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Angiogenesis in Interstitial Lung Diseases: a pathogenetic hallmark or a bystander?

DOI: 10.1186/1465-9921-7-82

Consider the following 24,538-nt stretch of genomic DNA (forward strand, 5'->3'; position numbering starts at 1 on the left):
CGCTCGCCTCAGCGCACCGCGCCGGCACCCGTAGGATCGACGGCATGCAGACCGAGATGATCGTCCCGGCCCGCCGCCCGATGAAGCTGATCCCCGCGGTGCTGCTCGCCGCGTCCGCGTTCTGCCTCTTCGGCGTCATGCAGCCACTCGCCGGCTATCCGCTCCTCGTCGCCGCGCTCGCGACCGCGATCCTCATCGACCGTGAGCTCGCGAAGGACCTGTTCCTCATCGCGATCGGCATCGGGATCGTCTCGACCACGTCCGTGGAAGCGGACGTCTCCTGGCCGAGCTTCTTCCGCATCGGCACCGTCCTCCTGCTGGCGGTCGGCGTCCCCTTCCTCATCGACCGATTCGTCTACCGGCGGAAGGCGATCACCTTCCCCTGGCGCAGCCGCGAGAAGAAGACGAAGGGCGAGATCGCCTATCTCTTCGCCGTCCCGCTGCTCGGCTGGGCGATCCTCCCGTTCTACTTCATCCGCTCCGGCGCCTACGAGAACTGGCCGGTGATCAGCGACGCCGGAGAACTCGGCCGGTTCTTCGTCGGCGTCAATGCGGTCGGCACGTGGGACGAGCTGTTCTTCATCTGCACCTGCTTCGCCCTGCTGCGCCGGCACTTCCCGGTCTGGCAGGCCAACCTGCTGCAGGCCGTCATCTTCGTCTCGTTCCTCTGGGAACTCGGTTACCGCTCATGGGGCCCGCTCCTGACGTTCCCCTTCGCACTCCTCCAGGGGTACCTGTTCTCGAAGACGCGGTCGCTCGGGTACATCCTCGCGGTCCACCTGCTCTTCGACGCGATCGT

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The interstitial lung diseases (ILDs) are a heterogeneous group of diffuse parenchymal lung diseases comprising different clinical and histopathological entities that have been broadly classified into several categories [1,2] including sarcoidosis and idiopathic interstitial pneumonias (IIPs). The latter have been recently classified into seven different disease-members [3-8]. The most important and frequent of these conditions are idiopathic pulmonary fibrosis (IPF) with the histopathologic pattern of usual interstitial pneumonia (UIP), non-specific interstitial pneumonia (NSIP) and cryptogenic organizing pneumonia (COP). Their aetiology has remained elusive and the molecular mechanisms driving their pathogenesis are poorly understood. Recent theories implicate recurrent injurious exposure, imbalance that shifts Th1/Th2 equilibrium towards Th2 immunity and angiogenesis in the pathogenesis of pulmonary fibrosis, both in human and experimental studies [9]. The Th1/Th2 pathway and angiogenesis have been recently suggested to play pivotal role in the immunopathogenesis of sarcoidosis contributing to the formation of granuloma, the main histopathologic feature of the disease [10].The scope of this review article is to summarize the current state of knowledge regarding angiogenic and angiostatic activity in the most important and prevalent members of ILD disease-group such as IIPs and sarcoidosis, discuss its pathogenetic role and present some of the future perspectives and limitations based on authors' assessment or originated from the statements of original authors.Angiogenesis is the process of new capillary blood vessels growth and is instrumental under both physiologic and pathologic conditions. Physiologic conditions include embryogenesis, growth, tissue repair after injury and the female reproductive cycle whereas pathologic angiogenesis can occur in chronic inflammatory and fibroproliferative disorders and tumorigenesis of cancer. Angiogenesis is similar to but d


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